That is, this is about what happens when poor black people meet modern science and scientists; we know who starts off one up and who stays one down. The book chronicles that relationship as first observed and then felt intimately by a white, well-educated, science journalist -- and it works in the sense that readers of similar background to the author's can journey through that turf with Skloot. Readers will get a glimpse of the chasm of race, class and educational privilege that separates their world from that of generations of Black people in this country. Along the way, we can also learn a lot about our high-end science and its ethics.
One of the episodes that made the strongest impression on me concerned cancer research in the mid-1950s. Perhaps because my partner is an ethicist who serves on an Institutional Review Board assessing scientific experiments, I found this tale shocking:
All those who were injected grew tumors at the pinprick sites. Most, but not all, of these resolved on their own. Some Southam removed surgically. Having collected his results from cancer patients, Southam went looking for healthy subjects into whom to inject Henrietta's cancer cells.
No patients died from these experiments, so the doctor didn't feel he was doing anything wrong. He was advancing science; if patients had been told they were being shot up with live malignancies, he feared they would not have let him do it.
Fortunately, three young Jewish doctors, grimly aware of the Nuremberg trials' verdicts condemning Nazi doctors for experimenting on captive human subjects, blew the whistle on Southam and the medical establishment that saw nothing wrong with his activities. The experimenting doctor received no more than a slap on the wrist, suffering no professional penalty for his conduct.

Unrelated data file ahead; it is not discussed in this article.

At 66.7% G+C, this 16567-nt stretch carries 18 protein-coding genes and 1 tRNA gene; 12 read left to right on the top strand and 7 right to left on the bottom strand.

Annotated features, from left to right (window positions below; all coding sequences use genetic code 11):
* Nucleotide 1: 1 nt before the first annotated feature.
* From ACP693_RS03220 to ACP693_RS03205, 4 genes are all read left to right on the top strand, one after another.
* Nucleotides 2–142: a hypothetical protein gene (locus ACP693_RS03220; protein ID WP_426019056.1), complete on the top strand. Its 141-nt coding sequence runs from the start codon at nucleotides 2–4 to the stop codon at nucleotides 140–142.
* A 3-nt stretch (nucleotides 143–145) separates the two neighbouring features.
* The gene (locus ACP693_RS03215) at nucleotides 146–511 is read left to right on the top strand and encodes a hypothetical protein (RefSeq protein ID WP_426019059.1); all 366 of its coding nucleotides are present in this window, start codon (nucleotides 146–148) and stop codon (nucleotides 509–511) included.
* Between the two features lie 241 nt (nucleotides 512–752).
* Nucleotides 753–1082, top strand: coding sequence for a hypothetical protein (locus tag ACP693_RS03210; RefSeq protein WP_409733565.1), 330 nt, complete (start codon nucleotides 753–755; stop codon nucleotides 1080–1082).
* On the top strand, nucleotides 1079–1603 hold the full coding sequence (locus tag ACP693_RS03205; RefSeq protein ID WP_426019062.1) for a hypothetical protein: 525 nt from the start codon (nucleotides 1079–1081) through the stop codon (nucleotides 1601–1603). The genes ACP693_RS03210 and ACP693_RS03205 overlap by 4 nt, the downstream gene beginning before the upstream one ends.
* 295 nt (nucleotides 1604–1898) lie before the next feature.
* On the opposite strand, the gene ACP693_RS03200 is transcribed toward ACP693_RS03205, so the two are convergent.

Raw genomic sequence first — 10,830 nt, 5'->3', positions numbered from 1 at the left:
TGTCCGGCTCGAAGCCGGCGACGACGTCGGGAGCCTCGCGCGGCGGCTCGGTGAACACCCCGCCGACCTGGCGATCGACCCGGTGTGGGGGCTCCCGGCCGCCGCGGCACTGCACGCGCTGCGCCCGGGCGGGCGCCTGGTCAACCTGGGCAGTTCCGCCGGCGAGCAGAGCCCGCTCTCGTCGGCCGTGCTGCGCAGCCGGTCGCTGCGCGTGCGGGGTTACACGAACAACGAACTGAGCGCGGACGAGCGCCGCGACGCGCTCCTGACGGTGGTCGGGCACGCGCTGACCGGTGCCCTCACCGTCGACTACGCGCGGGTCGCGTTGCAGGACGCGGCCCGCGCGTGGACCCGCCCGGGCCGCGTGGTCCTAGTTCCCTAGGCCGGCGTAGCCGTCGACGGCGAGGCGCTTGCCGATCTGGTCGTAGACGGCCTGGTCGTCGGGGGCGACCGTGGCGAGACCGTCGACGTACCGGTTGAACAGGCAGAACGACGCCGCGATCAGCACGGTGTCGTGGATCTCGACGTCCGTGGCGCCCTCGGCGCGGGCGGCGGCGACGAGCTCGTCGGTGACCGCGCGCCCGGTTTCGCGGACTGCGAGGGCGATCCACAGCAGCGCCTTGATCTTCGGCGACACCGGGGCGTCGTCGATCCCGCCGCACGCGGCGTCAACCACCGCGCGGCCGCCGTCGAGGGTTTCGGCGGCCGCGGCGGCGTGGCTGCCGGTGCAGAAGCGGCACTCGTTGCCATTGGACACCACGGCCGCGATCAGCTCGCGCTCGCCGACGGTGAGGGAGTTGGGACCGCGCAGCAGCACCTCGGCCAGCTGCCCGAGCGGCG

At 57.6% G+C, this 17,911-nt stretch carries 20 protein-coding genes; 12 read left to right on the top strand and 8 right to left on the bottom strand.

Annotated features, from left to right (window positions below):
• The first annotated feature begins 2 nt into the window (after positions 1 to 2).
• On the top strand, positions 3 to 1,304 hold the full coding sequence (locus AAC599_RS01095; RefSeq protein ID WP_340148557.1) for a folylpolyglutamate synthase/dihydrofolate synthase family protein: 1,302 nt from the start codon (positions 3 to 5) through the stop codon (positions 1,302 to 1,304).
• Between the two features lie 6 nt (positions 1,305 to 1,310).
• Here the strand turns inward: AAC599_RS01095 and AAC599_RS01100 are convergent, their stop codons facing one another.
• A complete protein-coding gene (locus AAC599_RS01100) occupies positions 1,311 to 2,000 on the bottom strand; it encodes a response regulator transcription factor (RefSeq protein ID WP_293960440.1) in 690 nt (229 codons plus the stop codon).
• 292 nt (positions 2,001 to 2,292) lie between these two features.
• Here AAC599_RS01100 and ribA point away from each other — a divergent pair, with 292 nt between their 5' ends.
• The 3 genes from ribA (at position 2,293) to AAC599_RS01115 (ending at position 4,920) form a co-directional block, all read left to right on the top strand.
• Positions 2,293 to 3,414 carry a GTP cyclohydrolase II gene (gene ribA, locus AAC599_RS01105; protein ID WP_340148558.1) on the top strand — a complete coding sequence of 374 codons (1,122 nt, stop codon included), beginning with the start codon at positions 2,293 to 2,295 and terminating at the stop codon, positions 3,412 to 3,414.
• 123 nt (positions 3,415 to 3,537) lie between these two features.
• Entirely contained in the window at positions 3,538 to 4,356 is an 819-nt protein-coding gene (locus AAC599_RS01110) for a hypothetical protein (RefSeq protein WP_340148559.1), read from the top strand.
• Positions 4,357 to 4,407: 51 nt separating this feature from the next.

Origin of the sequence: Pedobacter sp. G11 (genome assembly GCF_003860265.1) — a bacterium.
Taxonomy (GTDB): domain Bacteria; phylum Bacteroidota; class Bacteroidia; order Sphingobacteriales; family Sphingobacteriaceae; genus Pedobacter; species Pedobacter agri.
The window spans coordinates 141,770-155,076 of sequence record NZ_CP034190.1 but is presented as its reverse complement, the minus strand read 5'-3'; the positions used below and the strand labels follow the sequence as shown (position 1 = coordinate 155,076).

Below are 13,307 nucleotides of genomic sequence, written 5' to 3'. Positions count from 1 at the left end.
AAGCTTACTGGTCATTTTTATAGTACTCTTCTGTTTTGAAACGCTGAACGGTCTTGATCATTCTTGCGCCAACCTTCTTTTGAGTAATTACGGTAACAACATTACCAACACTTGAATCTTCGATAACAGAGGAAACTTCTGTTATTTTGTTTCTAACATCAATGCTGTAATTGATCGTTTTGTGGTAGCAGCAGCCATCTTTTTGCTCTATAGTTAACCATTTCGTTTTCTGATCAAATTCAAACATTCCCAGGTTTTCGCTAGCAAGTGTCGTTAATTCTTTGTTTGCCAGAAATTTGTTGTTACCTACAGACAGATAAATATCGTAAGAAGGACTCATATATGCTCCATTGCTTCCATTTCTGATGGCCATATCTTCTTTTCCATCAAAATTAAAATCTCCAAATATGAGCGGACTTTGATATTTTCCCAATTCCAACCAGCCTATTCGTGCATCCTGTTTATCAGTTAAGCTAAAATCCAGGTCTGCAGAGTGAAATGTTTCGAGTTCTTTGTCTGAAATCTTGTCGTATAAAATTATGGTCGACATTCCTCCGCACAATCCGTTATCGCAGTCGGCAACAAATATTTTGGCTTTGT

But the episode led the National Institute of Health to require that proposals for government funding of scientific research should be approved by review boards that included laypeople from diverse races, classes and backgrounds as well as doctors and scientists. Out of this ferment, the modern concept of "informed consent" in medical research was born.
Scientists howled that progress would cease if there were such restraints on their work; but the curbs were enacted and research chugged along. Many people are at least somewhat willing to give consent, though questions always remain about how well most of us understand what we consent to.
However, as Skloot explains, even harder issues lurked in questions about individual privacy and commercial exploitation of bits of our bodies when they are handed over to the medical profession. Henrietta Lacks concludes with a careful afterward about the contemporary shape of these issues that should be required reading for scientists and concerned citizens. As research progresses deeper into unraveling the human genome, these questions will become ever more urgent.
Again, Skloot explicates the problem succinctly on her website:
My emphasis. That's the fulcrum of Henrietta Lacks' story. Rebecca Skloot has told it with balance and complexity.